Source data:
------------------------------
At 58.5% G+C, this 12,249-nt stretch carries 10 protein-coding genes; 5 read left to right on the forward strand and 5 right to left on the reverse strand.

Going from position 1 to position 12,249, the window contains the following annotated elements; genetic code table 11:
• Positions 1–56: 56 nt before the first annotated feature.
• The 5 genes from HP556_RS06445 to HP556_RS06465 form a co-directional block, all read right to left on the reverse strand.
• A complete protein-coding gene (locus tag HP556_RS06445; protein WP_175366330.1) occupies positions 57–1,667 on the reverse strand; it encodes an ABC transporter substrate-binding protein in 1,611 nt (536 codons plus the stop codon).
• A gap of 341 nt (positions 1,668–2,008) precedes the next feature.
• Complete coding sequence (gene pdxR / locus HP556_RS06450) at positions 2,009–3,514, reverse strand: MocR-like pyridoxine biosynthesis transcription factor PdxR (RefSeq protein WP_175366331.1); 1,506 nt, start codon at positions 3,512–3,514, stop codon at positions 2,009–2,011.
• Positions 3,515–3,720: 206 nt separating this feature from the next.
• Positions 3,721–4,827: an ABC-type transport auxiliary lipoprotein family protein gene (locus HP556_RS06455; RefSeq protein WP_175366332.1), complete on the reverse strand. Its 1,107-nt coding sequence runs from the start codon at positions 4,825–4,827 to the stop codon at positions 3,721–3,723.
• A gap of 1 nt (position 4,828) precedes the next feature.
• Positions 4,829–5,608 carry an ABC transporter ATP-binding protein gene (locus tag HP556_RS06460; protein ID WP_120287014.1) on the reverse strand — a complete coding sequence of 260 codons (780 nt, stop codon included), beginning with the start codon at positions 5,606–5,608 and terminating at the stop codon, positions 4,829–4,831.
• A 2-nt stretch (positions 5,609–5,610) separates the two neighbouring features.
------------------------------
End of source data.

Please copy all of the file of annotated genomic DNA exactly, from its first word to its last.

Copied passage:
At 58.5% G+C, this 12,249-nt stretch carries 10 protein-coding genes; 5 read left to right on the forward strand and 5 right to left on the reverse strand.

Going from position 1 to position 12,249, the window contains the following annotated elements; genetic code table 11:
• Positions 1–56: 56 nt before the first annotated feature.
• The 5 genes from HP556_RS06445 to HP556_RS06465 form a co-directional block, all read right to left on the reverse strand.
• A complete protein-coding gene (locus tag HP556_RS06445; protein WP_175366330.1) occupies positions 57–1,667 on the reverse strand; it encodes an ABC transporter substrate-binding protein in 1,611 nt (536 codons plus the stop codon).
• A gap of 341 nt (positions 1,668–2,008) precedes the next feature.
• Complete coding sequence (gene pdxR / locus HP556_RS06450) at positions 2,009–3,514, reverse strand: MocR-like pyridoxine biosynthesis transcription factor PdxR (RefSeq protein WP_175366331.1); 1,506 nt, start codon at positions 3,512–3,514, stop codon at positions 2,009–2,011.
• Positions 3,515–3,720: 206 nt separating this feature from the next.
• Positions 3,721–4,827: an ABC-type transport auxiliary lipoprotein family protein gene (locus HP556_RS06455; RefSeq protein WP_175366332.1), complete on the reverse strand. Its 1,107-nt coding sequence runs from the start codon at positions 4,825–4,827 to the stop codon at positions 3,721–3,723.
• A gap of 1 nt (position 4,828) precedes the next feature.
• Positions 4,829–5,608 carry an ABC transporter ATP-binding protein gene (locus tag HP556_RS06460; protein ID WP_120287014.1) on the reverse strand — a complete coding sequence of 260 codons (780 nt, stop codon included), beginning with the start codon at positions 5,606–5,608 and terminating at the stop codon, positions 4,829–4,831.
• A 2-nt stretch (positions 5,609–5,610) separates the two neighbouring features.